But what I've harped on is icing, or at least the outer layer of this metaphorical video game cake. The core gameplay loop is still fine. The smart climbing button is a good addition. The changes to the combat on the other hand... aren't necessarily explained super well. If the game told me that I had to press an additional button after doing a counter, I must of missed it, because I didn't realize you could vary your counter-attacks until halfway through my merry adventure, or that certain enemies didn't respond well to certain counters. That isn't really the game's problem so much as it was my problem. But don't worry, Air Conditioning 3 has mission design that at its worst makes me wonder if anyone actually play-tested that segment. There's an almost crippling reliance on eavesdropping and chasing guys, neither of which which was fun in the previous titles, and then there's the occasional no-detection stealth sequence, allowing you to discover first hand how poor the sneaking mechanics are in the series as a whole. There are also more than a few set-piece moments, a lot of which are based on something vaguely resembling historical fact, like that time where you help your bro Samuel Adams throw tea in the Boston harbor, or that part where you run through a hail of gunfire during the battle of Bunker Hill (to stab someone, of course). These also suffer from inconsistencies in quality, with the worst easily being that egregiously terrible final chase and the best... I dunno. That part where you ride with Paul Revere is alright. Certainly no “Fistfighting the Pope”, but what is? Oh, and don't forget Desmond getting outside of the Animus, the final instance of which can lightly be considered something of a proof-of-concept if they ever decide to make a game fully set in modern times.

But let's sit back and get real: the modern/sci-fi part of Assassin's Creed is the worst part. I didn't always think that. It was a neat hook in the first game when they kept it all sort of purposefully vague, and that ending twist in the second where the ancient aliens directly address Desmond was a fantastic way to cap it off. But there's a point in 3 where I realized that I didn't like any of the characters and really didn't care for the part where Desmond is the chosen one who has to save the world with the help of “Those who came before”, and given the way that story hastily wraps itself up in a a way that left a bad taste in my mouth, I'm sort of glad that AC4 has reduced it to a sort of hilarious meta-joke about game development.

Drink every time he utters the phrase
Drink every time he utters the phrase "WHERE IS CHARLES LEE"

Connor has a much more interesting tale, though it also concludes in a rushed and unsatisfying manner, though his story cannot be mentioned without mentioning his father Haytham, who you play as for the first 4 or so hours of the game. I understand why they did it. It serves as a nice set-up for the primary antagonists of the story, tricks you into rooting for them and then... SURPRISE you were a Templar the whole time. That would've been fine on its own, but when the game transitions over to Connor there is still another two or so hours of tutorializing that could have been streamlined or averted. I feel like a lot of people dropped off there because of that, and I wouldn't blame them. Connor himself is the polar opposite of Ezio: serious, idealistic, and more than a little naïve, something of a wet blanket. However, this allows him to act as an outside observer to the actions of everyone else, and point out the occasional hypocrisies that are usually swept under the rug in elementary school-type history. To its credit, AC3 is a lot less pro-America than I initially thought it would be, especially in its portrayal of George Washington. It also plays devil's advocate with the Templars, first with the return of the “You probably shouldn't have killed me you idiot” speeches that were a longer-winded aspect of the first game that I liked and also the interactions that Connor has with his father once they meet up. It's right when all of these are coming together in a really interesting way that the game decides it needs to end and barrels towards the conclusion with reckless abandon. It hurts the modern side far more than the historical (especially in the way it sets it up as a choice, then proceeds to choose for the player) but both Connor and Desmond feel like they've been cheated out of a satisfying conclusion.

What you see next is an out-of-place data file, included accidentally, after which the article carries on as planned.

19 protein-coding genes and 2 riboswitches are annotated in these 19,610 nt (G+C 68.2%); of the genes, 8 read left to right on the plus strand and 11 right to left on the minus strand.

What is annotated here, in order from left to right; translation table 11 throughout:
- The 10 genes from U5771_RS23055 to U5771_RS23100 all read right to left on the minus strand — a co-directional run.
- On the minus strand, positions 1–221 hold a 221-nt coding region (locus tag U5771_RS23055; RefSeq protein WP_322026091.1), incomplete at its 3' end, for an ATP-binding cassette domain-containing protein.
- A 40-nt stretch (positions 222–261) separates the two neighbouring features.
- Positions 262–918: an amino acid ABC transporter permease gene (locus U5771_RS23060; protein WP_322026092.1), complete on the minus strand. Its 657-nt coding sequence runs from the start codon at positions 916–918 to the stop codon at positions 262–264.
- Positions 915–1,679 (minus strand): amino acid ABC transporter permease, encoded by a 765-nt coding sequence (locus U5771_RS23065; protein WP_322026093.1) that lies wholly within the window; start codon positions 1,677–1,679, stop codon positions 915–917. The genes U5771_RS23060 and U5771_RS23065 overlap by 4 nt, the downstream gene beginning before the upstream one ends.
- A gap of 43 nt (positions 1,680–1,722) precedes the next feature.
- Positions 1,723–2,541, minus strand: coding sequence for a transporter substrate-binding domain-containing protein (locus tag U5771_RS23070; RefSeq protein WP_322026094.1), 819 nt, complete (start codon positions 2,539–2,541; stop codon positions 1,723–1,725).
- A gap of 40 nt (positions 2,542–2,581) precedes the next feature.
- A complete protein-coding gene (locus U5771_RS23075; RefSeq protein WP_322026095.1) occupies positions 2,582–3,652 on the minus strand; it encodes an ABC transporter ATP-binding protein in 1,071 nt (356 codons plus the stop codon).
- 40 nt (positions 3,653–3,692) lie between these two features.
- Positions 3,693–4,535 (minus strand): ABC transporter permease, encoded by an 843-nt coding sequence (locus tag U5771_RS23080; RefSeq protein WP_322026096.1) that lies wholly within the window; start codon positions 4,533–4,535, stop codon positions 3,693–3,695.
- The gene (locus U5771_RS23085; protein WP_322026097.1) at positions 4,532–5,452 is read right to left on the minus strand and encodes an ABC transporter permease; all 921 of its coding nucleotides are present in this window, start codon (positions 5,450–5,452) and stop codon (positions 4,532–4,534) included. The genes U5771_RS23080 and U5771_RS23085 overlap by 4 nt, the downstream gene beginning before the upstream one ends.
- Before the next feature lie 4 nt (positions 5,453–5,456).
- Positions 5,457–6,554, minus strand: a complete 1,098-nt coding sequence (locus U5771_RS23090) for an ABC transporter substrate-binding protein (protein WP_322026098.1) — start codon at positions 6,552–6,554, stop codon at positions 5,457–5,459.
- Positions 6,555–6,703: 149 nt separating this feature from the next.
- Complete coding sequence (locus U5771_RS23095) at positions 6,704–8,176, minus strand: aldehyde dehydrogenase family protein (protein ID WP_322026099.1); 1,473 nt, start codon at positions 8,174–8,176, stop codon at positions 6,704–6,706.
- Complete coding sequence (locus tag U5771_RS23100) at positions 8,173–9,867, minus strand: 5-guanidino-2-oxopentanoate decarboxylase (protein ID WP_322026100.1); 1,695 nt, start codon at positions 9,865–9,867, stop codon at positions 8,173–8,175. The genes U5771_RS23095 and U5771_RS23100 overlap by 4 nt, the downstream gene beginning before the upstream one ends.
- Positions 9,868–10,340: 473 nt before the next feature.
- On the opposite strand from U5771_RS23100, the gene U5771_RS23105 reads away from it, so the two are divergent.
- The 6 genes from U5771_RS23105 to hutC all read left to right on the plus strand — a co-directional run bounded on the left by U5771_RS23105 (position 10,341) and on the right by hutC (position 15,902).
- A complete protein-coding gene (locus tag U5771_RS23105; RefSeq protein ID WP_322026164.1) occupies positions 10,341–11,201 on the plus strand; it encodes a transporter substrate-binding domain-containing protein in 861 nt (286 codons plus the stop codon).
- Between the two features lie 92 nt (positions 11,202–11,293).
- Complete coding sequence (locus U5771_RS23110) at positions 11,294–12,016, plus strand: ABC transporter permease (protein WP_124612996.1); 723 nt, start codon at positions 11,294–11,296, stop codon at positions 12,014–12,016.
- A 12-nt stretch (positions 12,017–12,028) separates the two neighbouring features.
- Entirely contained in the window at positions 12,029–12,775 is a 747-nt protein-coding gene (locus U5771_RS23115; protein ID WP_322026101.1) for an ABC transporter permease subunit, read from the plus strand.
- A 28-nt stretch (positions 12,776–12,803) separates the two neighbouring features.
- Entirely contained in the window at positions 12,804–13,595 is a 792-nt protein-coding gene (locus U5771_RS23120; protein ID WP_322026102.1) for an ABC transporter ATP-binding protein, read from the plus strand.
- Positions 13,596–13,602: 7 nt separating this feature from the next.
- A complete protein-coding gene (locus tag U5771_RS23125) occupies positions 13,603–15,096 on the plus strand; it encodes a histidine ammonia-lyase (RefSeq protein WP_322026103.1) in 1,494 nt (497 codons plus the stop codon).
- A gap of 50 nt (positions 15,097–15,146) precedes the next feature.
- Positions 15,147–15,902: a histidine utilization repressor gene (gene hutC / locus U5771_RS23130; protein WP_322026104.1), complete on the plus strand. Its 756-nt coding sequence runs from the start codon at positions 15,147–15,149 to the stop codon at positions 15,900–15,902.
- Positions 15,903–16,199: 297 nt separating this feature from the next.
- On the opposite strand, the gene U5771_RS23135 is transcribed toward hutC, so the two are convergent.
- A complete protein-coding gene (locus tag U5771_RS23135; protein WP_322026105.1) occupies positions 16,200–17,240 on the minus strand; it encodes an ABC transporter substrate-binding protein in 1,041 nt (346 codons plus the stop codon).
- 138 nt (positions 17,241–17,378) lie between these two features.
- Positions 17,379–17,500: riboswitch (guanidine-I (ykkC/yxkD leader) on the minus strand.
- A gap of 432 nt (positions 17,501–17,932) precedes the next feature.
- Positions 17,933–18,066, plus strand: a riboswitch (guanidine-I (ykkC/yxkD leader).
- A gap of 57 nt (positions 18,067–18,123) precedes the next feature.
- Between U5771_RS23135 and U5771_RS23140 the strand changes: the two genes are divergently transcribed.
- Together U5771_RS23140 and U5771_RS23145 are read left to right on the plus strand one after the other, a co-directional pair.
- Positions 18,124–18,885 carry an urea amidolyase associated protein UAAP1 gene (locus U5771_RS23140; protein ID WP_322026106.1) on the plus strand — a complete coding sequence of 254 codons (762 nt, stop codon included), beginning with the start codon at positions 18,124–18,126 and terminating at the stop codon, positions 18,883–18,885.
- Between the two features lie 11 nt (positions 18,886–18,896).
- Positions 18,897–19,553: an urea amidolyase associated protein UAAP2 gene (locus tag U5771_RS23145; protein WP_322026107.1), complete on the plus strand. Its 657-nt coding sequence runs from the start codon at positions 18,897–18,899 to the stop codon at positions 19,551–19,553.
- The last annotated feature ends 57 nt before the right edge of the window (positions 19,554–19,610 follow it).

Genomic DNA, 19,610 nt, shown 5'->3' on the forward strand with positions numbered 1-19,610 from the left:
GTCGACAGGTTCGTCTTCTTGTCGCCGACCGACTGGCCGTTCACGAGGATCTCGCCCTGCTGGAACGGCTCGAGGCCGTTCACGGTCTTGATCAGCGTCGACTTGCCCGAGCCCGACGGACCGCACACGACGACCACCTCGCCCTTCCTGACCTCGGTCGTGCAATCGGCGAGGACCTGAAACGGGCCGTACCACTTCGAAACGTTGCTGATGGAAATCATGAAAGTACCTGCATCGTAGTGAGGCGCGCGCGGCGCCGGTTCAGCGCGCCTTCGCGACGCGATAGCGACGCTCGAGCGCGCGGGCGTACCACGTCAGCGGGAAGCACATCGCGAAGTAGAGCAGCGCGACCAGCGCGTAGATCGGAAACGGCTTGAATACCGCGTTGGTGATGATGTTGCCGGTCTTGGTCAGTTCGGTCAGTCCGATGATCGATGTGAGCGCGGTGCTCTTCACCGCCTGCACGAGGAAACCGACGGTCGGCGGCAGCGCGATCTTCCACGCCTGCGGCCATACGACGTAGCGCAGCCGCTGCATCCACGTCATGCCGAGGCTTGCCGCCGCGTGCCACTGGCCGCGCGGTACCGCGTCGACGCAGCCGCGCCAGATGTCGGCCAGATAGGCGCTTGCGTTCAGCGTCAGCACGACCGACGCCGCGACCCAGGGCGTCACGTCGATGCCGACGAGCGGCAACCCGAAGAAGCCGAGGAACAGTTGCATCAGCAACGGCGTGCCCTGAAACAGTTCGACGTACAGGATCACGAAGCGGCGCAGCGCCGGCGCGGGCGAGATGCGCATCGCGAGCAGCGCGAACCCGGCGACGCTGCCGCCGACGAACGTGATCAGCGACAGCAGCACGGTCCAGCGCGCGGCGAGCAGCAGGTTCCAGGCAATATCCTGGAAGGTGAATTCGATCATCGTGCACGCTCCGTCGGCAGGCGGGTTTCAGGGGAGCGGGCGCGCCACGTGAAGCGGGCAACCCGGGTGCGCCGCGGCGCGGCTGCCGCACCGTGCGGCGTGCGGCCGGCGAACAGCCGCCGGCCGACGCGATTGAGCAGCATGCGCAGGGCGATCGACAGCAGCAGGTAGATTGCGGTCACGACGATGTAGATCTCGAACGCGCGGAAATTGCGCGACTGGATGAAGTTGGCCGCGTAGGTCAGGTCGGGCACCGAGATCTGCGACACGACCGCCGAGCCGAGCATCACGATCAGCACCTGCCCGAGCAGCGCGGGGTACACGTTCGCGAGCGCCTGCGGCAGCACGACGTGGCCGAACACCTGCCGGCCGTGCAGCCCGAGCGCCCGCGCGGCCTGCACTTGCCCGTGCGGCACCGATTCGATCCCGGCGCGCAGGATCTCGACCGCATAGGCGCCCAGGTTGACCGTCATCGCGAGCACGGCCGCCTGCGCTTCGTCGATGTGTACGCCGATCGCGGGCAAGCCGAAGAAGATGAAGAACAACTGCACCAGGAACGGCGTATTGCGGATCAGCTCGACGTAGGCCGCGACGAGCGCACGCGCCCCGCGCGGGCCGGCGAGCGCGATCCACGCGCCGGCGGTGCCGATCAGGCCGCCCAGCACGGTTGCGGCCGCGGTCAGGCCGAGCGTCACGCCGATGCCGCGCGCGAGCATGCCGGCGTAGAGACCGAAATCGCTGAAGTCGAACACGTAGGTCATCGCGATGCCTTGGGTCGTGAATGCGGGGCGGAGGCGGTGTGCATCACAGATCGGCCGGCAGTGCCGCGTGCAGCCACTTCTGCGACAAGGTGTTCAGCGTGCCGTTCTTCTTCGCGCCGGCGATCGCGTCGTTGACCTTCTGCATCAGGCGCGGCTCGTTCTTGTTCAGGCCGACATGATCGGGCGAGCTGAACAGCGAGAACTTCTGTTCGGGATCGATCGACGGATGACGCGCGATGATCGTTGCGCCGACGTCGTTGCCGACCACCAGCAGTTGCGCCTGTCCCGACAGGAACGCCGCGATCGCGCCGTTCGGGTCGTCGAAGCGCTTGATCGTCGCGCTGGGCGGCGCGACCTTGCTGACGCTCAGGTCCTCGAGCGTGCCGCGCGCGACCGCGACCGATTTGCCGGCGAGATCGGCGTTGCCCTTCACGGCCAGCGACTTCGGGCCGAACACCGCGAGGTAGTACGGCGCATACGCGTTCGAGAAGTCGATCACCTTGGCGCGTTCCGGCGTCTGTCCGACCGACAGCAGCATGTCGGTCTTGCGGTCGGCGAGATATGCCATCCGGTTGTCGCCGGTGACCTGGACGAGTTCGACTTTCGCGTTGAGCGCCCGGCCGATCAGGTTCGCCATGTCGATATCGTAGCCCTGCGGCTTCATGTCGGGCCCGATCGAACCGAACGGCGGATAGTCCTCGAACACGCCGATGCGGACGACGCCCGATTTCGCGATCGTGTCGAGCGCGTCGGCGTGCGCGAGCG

I am morbidly interested in knowing what happens in this Evil George Washington DLC, but I'm sure as heck not paying money for it. If any of you played it, you should tell me how it goes.
I am morbidly interested in knowing what happens in this Evil George Washington DLC, but I'm sure as heck not paying money for it. If any of you played it, you should tell me how it goes.

All of this makes it sound like I hated this game. I really didn't. Part of that is no doubt in part because I played this game with my brother and didn't have to do every single eavesdrop and whatnot, but there are plenty of individual parts in the game that are well-made and enjoyable, and aside from those last three hours I was quite enjoying my time with the story. The problem is, Assassin's Creed III is less than the sum of these parts, one that feels like it was made by 8 different studios (and it was) and in some ways crushed under the weight of its own ambition. I got Air Conditioning 4: Bigger Blacker Flag as an early birthday present, so you can expect me to tell you exactly how superior pirate fun time adventures are to this. At some point. XCOM Enemy Within comes out on tuesday, I'm getting lasik (!) on thursday and Desktop Dungeons is really hard. Until then, don't shove an electroshock game down your pants.